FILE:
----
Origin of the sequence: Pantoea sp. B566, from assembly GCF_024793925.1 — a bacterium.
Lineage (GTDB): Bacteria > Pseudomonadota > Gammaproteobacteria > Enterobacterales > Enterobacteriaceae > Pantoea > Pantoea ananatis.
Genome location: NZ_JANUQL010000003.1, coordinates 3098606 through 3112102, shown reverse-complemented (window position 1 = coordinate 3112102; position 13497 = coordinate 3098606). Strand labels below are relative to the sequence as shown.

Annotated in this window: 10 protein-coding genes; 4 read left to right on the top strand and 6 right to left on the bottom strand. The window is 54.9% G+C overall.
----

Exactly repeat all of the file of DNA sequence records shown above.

Origin of the sequence: Pantoea sp. B566, from assembly GCF_024793925.1 — a bacterium.
Lineage (GTDB): Bacteria > Pseudomonadota > Gammaproteobacteria > Enterobacterales > Enterobacteriaceae > Pantoea > Pantoea ananatis.
Genome location: NZ_JANUQL010000003.1, coordinates 3098606 through 3112102, shown reverse-complemented (window position 1 = coordinate 3112102; position 13497 = coordinate 3098606). Strand labels below are relative to the sequence as shown.

Annotated in this window: 10 protein-coding genes; 4 read left to right on the top strand and 6 right to left on the bottom strand. The window is 54.9% G+C overall.